While there are many reasons why Donald Trump won the election, it’s clear that the movement of the white working class away from the Democratic Party had something to do with it. Given that this demographic seems to have put Trump over the top in the Electoral College, what do we expect his administration’s policies to do for this group—and for the working class (which, importantly, is increasingly nonwhite) more broadly?

First, his proposed tax plan will dramatically increase income inequality in this country. It will be a windfall for elites—particularly the richest 0.1%, America’s corporate executives and Wall Street financiers—who already have rewritten the rules of the economic game to favor them. Meanwhile, it will punish millions of low-income and single-parent families by stripping away some of their tax deductions. (Ironically, the white working class that broke decisively for Trump has been increasingly falling into this latter camp.)

The Spiritual Crisis of the Modern Economy

The Spiritual Crisis of the Modern Economy

I've written a piece for The Atlantic about the hollowness of our modern economy and the effect it has on the working class. Here is an excerpt:

The modern economy privileges the well-educated and highly-skilled, while giving them an excuse to denigrate the people at the bottom (both white and nonwhite) as lazy, untalented, uneducated, and unsophisticated. In a society focused on meritocratic, materialistic success, many well-off Americans from across the political spectrum scorn the white working class in particular for holding onto religious superstitions and politically incorrect views, and pity them for working lousy jobs at dollar stores and fast-food restaurants that the better-off rarely set foot in. And when other sources of meaning are hard to come by, those who struggle in the modern economy can lose their sense of self-worth.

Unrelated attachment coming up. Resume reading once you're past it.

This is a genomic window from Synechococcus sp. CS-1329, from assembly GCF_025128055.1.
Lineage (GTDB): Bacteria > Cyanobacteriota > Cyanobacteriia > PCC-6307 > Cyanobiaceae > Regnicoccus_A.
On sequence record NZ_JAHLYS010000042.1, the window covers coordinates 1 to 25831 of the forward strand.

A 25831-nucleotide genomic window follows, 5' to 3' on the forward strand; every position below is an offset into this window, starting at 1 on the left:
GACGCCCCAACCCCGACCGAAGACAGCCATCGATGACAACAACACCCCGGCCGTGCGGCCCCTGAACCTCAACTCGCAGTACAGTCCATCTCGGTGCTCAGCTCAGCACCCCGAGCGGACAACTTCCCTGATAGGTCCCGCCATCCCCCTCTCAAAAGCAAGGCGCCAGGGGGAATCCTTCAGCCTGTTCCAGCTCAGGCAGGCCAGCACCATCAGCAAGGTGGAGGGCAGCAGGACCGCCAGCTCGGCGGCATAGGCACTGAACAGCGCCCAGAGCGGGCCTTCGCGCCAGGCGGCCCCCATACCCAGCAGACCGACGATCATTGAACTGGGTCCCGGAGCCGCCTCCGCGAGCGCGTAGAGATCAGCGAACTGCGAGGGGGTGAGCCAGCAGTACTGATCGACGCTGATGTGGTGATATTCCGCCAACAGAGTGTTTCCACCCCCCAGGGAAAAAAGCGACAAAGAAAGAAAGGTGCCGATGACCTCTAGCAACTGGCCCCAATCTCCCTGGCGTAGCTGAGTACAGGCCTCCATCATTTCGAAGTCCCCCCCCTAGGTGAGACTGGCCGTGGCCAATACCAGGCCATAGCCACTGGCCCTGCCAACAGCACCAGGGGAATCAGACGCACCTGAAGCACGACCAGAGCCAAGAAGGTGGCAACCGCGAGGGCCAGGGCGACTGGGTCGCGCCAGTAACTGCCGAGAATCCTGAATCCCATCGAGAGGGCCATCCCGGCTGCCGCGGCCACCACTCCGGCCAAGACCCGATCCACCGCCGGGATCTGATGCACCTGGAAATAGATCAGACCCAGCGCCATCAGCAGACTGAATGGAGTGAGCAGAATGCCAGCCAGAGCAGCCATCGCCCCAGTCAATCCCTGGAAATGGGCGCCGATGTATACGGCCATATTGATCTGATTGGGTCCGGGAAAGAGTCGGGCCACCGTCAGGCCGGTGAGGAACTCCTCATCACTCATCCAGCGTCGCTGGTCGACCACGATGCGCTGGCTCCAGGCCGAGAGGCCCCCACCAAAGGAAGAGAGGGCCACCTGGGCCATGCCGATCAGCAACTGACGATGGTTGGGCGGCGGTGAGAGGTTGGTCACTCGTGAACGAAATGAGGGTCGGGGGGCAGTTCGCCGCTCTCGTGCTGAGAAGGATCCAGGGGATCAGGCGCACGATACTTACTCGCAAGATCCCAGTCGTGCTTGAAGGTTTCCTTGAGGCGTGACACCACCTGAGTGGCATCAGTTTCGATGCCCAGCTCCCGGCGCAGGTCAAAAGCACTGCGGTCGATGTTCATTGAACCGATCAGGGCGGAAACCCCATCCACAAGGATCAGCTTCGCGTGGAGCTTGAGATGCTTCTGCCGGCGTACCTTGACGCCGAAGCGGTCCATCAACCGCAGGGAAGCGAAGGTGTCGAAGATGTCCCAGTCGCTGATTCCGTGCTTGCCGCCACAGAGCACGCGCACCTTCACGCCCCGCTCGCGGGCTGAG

You can read more here. At the moment (before more Trump news pushes it off), it's on The Atlantic's front page.

Extremely Exhausting

Extremely Exhausting

The Atlantic has published a piece I wrote about living in an extreme meritocracy: